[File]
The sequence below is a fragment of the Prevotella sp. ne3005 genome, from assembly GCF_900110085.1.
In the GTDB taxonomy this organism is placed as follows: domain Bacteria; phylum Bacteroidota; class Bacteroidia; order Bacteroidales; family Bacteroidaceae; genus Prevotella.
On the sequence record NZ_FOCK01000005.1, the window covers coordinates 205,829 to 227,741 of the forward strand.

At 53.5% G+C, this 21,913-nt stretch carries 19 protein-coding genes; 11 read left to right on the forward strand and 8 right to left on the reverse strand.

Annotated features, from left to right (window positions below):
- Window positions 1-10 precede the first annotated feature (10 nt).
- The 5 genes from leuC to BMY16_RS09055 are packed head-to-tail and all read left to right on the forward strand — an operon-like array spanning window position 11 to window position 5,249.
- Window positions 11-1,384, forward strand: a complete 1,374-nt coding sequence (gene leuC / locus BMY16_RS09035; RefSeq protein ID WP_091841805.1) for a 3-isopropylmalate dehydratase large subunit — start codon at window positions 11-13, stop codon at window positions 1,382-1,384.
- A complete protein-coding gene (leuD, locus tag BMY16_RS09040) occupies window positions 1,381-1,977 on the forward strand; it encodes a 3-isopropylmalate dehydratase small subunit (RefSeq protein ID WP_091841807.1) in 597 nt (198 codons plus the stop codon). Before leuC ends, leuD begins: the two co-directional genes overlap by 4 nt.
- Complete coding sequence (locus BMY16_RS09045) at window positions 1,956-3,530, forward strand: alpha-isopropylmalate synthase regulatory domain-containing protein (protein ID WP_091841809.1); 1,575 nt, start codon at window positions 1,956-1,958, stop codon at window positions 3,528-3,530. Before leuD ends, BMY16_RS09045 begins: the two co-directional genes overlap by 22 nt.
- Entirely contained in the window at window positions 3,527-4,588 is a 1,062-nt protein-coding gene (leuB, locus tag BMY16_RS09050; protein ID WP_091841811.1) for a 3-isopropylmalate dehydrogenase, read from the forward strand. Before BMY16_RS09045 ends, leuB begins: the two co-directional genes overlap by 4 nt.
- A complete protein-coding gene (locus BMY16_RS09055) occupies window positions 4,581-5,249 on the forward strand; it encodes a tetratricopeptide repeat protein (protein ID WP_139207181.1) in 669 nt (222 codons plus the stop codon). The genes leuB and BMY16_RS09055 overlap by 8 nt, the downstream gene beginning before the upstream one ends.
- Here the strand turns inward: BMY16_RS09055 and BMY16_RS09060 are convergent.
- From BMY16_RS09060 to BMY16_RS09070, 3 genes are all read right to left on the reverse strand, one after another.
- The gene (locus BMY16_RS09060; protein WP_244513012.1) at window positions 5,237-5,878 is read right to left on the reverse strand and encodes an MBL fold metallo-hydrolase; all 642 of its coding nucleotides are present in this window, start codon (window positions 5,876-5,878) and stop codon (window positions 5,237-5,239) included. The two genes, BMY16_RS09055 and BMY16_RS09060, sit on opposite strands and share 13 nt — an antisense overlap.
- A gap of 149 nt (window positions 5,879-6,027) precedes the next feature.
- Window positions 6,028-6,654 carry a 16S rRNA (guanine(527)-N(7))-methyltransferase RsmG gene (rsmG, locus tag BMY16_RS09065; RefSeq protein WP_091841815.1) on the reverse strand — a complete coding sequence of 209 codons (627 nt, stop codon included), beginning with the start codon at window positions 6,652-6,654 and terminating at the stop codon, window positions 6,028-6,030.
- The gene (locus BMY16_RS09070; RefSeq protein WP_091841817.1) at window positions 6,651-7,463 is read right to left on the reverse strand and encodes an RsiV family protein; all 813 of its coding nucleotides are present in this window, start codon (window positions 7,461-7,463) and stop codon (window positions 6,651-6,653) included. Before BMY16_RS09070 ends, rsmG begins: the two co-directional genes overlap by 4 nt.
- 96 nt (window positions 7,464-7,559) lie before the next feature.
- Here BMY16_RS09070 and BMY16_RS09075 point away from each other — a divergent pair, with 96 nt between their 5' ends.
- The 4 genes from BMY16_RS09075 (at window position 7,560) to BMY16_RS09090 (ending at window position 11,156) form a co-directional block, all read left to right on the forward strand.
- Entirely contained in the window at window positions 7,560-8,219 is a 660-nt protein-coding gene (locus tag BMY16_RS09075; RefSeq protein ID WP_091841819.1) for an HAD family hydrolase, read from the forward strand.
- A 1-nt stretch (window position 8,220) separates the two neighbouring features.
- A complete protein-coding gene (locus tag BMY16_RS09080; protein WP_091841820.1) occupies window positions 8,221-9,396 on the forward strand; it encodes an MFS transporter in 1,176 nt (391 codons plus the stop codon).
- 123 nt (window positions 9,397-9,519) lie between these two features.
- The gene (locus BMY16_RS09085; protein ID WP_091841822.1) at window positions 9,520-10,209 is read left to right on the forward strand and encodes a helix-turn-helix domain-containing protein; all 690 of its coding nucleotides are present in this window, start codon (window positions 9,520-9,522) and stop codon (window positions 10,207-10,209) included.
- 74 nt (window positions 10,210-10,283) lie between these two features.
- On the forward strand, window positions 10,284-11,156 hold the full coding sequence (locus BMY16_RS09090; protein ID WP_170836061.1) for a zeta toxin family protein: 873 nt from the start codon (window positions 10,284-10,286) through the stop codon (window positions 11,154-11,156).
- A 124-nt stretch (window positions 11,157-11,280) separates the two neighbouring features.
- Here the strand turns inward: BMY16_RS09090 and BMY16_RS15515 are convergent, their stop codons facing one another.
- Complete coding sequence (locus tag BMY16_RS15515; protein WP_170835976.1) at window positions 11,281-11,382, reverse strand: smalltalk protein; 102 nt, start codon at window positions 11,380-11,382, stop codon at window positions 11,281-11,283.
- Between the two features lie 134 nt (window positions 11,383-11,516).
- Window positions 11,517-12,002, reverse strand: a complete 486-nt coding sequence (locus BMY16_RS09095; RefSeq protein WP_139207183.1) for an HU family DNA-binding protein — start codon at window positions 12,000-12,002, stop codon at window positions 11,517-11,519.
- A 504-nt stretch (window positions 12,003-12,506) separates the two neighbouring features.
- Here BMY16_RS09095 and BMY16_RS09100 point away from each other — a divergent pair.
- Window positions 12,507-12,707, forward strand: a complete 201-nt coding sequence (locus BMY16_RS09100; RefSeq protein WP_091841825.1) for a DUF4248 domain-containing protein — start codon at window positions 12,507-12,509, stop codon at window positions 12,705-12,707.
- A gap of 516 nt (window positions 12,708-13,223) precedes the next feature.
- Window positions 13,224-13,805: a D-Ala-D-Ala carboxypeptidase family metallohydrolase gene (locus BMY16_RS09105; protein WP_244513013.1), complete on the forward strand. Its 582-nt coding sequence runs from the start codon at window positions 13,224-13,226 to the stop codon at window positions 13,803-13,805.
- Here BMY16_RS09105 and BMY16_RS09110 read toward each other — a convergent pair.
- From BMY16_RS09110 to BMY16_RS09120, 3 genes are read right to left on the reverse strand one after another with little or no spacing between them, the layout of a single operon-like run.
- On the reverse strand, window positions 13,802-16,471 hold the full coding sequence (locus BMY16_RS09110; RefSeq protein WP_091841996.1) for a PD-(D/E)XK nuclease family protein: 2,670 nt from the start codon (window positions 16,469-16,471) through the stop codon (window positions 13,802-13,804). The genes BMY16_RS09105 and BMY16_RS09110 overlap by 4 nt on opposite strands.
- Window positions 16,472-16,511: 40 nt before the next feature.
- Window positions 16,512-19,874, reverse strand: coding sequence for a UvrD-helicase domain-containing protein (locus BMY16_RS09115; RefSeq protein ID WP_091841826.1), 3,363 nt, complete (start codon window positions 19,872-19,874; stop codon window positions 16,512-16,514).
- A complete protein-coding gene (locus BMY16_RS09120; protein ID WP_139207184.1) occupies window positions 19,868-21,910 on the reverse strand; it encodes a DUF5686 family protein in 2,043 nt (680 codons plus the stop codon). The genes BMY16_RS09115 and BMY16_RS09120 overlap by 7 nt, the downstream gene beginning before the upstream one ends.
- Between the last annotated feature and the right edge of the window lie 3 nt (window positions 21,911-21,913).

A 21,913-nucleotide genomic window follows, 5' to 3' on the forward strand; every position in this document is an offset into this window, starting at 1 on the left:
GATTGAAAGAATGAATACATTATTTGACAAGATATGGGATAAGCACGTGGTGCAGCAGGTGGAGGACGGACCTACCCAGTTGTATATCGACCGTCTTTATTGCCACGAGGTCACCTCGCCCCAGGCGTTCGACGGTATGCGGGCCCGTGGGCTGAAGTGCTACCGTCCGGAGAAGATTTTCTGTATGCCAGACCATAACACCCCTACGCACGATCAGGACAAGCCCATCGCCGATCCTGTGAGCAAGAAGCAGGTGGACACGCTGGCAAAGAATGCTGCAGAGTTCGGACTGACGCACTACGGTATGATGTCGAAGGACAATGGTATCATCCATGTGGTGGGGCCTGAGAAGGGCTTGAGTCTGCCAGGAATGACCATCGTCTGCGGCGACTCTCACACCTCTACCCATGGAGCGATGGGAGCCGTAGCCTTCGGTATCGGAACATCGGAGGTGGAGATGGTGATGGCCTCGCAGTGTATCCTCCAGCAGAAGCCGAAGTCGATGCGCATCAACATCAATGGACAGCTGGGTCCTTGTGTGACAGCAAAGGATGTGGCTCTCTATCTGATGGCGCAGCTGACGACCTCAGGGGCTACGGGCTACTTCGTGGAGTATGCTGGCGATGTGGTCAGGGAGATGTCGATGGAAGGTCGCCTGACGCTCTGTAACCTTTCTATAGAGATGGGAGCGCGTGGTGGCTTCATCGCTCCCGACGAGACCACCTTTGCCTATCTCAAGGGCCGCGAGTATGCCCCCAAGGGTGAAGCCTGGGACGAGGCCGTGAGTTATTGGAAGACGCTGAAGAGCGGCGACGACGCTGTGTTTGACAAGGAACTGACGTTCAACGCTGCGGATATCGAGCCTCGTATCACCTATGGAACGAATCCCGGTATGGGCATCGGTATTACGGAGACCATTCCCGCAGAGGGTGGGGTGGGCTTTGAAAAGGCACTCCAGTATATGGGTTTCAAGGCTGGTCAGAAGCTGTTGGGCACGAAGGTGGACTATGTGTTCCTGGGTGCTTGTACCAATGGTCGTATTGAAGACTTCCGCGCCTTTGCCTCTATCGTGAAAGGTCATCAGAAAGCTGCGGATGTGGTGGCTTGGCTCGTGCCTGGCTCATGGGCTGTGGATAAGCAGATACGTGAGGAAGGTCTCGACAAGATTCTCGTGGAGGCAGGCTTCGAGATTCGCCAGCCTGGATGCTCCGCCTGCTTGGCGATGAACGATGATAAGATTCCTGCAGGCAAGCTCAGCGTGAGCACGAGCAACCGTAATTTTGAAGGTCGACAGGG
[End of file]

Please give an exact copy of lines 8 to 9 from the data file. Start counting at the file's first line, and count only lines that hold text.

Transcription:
- Window positions 11-1,384, forward strand: a complete 1,374-nt coding sequence (gene leuC / locus BMY16_RS09035; RefSeq protein ID WP_091841805.1) for a 3-isopropylmalate dehydratase large subunit — start codon at window positions 11-13, stop codon at window positions 1,382-1,384.
- A complete protein-coding gene (leuD, locus tag BMY16_RS09040) occupies window positions 1,381-1,977 on the forward strand; it encodes a 3-isopropylmalate dehydratase small subunit (RefSeq protein ID WP_091841807.1) in 597 nt (198 codons plus the stop codon). Before leuC ends, leuD begins: the two co-directional genes overlap by 4 nt.